Demonstrates how to use the Microsoft Graph as the only back-end component for a complete property management solution.
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README.md

Microsoft Graph Property Manager Sample for Xamarin Native

Table of contents

This sample project demonstrates how to use the Microsoft Graph as the only back-end component for a complete property management solution. The samples covers features such as property details, conversations, files and tasks in a Xamarin Native app.

The purpose of this sample is to demonstrate the ability to create platform user interfaces and experiences (by implementing native views), while sharing common code across platforms and supercharging the solution with the Microsoft Graph. It heavily leverages Office 365 groups in order to organize data into properties.

Note The sample targets the beta branch of the Microsoft Graph, which the Microsoft Graph .NET Client SDK does not implement. Instead, network calls are being made with the built in HTTP stack towards the Microsoft Graph to consume its resources.

The samples uses the Microsoft Authentication Library (MSAL) for authentication and the MvvmCross library to bring the MVVM pattern across platforms with Xamarin.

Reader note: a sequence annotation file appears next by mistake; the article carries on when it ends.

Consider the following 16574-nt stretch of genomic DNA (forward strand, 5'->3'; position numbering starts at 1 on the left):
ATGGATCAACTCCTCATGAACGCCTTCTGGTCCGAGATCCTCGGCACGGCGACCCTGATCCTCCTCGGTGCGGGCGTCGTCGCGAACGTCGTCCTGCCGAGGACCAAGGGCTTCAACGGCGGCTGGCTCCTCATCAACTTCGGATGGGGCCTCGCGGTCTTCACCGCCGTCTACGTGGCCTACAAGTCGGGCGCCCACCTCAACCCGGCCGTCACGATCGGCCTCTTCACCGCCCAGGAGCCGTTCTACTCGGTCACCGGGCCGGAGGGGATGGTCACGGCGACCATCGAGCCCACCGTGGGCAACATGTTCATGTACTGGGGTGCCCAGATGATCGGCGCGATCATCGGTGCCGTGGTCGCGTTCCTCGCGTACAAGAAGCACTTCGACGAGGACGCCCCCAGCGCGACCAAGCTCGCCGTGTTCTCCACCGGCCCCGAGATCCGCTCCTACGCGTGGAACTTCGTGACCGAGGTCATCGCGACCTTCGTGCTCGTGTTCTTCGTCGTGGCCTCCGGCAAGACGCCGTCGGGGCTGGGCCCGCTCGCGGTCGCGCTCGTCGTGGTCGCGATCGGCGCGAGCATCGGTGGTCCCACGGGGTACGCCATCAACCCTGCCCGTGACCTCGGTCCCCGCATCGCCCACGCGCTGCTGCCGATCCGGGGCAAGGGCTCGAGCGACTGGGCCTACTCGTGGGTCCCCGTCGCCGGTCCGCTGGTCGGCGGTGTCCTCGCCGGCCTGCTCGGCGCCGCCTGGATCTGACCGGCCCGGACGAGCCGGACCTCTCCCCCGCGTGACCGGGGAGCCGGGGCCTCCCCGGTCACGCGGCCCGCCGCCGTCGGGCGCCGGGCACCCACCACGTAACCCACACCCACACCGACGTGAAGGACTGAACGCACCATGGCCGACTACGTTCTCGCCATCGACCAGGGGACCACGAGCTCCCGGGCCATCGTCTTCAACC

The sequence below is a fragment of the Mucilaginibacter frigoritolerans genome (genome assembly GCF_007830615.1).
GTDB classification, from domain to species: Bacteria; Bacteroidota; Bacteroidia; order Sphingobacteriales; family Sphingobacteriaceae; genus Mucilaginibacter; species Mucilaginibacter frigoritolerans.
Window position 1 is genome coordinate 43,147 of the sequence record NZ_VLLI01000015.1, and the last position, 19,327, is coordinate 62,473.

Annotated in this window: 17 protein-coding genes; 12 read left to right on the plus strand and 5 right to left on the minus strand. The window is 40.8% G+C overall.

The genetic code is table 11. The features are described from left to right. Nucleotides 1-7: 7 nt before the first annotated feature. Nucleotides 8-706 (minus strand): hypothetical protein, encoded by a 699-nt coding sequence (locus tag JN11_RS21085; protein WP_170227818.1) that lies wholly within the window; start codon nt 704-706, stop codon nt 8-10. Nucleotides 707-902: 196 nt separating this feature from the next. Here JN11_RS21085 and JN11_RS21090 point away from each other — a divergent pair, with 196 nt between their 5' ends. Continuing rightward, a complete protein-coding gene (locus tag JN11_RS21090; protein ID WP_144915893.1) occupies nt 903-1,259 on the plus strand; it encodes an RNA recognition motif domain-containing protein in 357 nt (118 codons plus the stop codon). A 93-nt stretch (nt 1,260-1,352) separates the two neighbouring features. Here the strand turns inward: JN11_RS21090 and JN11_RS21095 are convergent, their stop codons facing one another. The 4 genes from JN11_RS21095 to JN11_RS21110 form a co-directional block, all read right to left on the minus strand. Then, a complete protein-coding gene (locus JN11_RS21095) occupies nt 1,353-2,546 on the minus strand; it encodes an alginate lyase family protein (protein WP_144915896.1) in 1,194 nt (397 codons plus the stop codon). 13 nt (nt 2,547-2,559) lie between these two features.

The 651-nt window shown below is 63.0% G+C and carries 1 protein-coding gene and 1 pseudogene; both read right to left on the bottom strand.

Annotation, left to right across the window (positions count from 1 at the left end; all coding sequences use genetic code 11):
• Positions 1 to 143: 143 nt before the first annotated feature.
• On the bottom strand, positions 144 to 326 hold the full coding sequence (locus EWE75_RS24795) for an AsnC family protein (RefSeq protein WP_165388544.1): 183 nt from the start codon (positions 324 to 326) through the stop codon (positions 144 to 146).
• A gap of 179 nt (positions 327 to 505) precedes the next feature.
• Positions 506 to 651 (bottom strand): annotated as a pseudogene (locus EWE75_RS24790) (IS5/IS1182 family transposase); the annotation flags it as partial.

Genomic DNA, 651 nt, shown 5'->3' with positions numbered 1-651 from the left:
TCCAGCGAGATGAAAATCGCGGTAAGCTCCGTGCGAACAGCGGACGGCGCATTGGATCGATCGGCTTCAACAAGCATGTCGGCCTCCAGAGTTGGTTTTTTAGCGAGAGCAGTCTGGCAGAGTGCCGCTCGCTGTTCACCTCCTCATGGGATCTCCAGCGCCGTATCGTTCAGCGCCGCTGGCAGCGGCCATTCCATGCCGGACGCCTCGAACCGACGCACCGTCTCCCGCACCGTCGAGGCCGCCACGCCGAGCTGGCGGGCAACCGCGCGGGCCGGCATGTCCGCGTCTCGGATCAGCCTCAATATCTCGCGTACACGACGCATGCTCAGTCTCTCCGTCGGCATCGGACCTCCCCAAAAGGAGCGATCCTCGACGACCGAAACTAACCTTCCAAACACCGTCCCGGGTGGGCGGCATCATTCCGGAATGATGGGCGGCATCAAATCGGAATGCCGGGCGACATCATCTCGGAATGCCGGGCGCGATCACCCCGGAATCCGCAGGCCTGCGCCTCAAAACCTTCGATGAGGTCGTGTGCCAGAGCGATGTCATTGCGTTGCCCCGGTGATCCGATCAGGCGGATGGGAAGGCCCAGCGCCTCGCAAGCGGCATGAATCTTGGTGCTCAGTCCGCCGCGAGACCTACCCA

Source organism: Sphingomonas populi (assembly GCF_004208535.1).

Screenshots of the sample running on Android, iOS and UWP project.

Project

Project Author(s)
XamarinNativePropertyManager Simon Jäger (Microsoft)

Version history

Version Date Comments
1.0 August 4th 2016 Initial release
1.1 April 4th 2018 Updated to use MSAL library for auth

Prerequisites

This sample requires the following:

If you want to run the iOS project in this sample, you'll need the following:

  • The latest iOS SDK
  • The latest version of Xcode
  • Mac OS X Yosemite (10.10) & above
  • Xamarin.iOS

You can use the Visual Studio Emulator for Android if you want to run the Android project.

Register and configure the app

The first thing you need to do is to register your app in the Application Registration Portal.

  1. Sign in to the Application Registration Portal.
  2. Choose Add an app.
  3. Enter a name for the app and choose Create.
  4. Choose Add Platform, then choose Native Application.
  5. Choose Save.

Build and debug

Note: If you see any errors while installing packages during step 2, make sure the local path where you placed the solution is not too long/deep. Moving the solution closer to the root of your drive resolves this issue.

  1. Open the Constants.cs file inside the XamarinNativePropertyManager (Portable) project of the solution.

    Screenshots of the Constants.cs file.

  2. After you've loaded the solution in Visual Studio, configure the sample to use your Azure AD tenant by replacing the [TENANT_ID_OR_NAME] value in the Authority property in the Constants.cs file.

    Screenshots of the Authority property in the Constants.cs file.

  3. Configure the sample to use your Azure AD application Client Id by replacing the [CLIENT_ID] value in the ClientId property in the Constants.cs file.

    Screenshots of the ClientId property in the Constants.cs file.